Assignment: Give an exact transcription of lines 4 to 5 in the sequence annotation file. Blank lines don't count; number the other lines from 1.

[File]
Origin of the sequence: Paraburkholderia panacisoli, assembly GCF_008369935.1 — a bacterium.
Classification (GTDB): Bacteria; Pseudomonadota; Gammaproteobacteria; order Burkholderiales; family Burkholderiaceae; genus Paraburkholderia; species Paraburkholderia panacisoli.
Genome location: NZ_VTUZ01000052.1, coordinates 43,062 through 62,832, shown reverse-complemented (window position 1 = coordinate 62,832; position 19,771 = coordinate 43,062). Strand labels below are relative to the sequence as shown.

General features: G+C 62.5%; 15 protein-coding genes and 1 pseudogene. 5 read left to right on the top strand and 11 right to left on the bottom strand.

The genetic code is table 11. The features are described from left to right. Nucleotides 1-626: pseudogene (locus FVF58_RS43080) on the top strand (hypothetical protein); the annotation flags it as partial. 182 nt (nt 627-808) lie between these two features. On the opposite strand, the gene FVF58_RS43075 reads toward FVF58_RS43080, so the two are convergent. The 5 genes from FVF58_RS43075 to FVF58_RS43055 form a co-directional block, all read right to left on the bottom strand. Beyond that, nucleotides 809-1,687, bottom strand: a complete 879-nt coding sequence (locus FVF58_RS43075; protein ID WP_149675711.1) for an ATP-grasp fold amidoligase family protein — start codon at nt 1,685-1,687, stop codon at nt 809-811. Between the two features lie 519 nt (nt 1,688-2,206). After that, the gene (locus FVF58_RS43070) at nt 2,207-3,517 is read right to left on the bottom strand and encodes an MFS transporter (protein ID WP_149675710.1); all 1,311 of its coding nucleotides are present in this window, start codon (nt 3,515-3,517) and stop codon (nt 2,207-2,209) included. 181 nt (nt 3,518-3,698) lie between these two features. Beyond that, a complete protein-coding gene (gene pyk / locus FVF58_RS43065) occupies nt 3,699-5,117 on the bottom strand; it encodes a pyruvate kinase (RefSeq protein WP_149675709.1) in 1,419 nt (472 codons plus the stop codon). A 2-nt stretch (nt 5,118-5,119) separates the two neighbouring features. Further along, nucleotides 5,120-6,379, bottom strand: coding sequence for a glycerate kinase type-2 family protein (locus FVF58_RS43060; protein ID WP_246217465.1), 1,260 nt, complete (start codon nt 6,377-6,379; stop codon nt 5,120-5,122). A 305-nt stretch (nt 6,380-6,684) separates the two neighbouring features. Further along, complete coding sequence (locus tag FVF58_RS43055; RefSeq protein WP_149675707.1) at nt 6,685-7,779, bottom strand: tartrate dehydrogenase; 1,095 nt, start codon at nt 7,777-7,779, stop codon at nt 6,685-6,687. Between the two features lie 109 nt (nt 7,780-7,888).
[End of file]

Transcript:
General features: G+C 62.5%; 15 protein-coding genes and 1 pseudogene. 5 read left to right on the top strand and 11 right to left on the bottom strand.

The genetic code is table 11. The features are described from left to right. Nucleotides 1-626: pseudogene (locus FVF58_RS43080) on the top strand (hypothetical protein); the annotation flags it as partial. 182 nt (nt 627-808) lie between these two features. On the opposite strand, the gene FVF58_RS43075 reads toward FVF58_RS43080, so the two are convergent. The 5 genes from FVF58_RS43075 to FVF58_RS43055 form a co-directional block, all read right to left on the bottom strand. Beyond that, nucleotides 809-1,687, bottom strand: a complete 879-nt coding sequence (locus FVF58_RS43075; protein ID WP_149675711.1) for an ATP-grasp fold amidoligase family protein — start codon at nt 1,685-1,687, stop codon at nt 809-811. Between the two features lie 519 nt (nt 1,688-2,206). After that, the gene (locus FVF58_RS43070) at nt 2,207-3,517 is read right to left on the bottom strand and encodes an MFS transporter (protein ID WP_149675710.1); all 1,311 of its coding nucleotides are present in this window, start codon (nt 3,515-3,517) and stop codon (nt 2,207-2,209) included. 181 nt (nt 3,518-3,698) lie between these two features. Beyond that, a complete protein-coding gene (gene pyk / locus FVF58_RS43065) occupies nt 3,699-5,117 on the bottom strand; it encodes a pyruvate kinase (RefSeq protein WP_149675709.1) in 1,419 nt (472 codons plus the stop codon). A 2-nt stretch (nt 5,118-5,119) separates the two neighbouring features. Further along, nucleotides 5,120-6,379, bottom strand: coding sequence for a glycerate kinase type-2 family protein (locus FVF58_RS43060; protein ID WP_246217465.1), 1,260 nt, complete (start codon nt 6,377-6,379; stop codon nt 5,120-5,122). A 305-nt stretch (nt 6,380-6,684) separates the two neighbouring features. Further along, complete coding sequence (locus tag FVF58_RS43055; RefSeq protein WP_149675707.1) at nt 6,685-7,779, bottom strand: tartrate dehydrogenase; 1,095 nt, start codon at nt 7,777-7,779, stop codon at nt 6,685-6,687. Between the two features lie 109 nt (nt 7,780-7,888).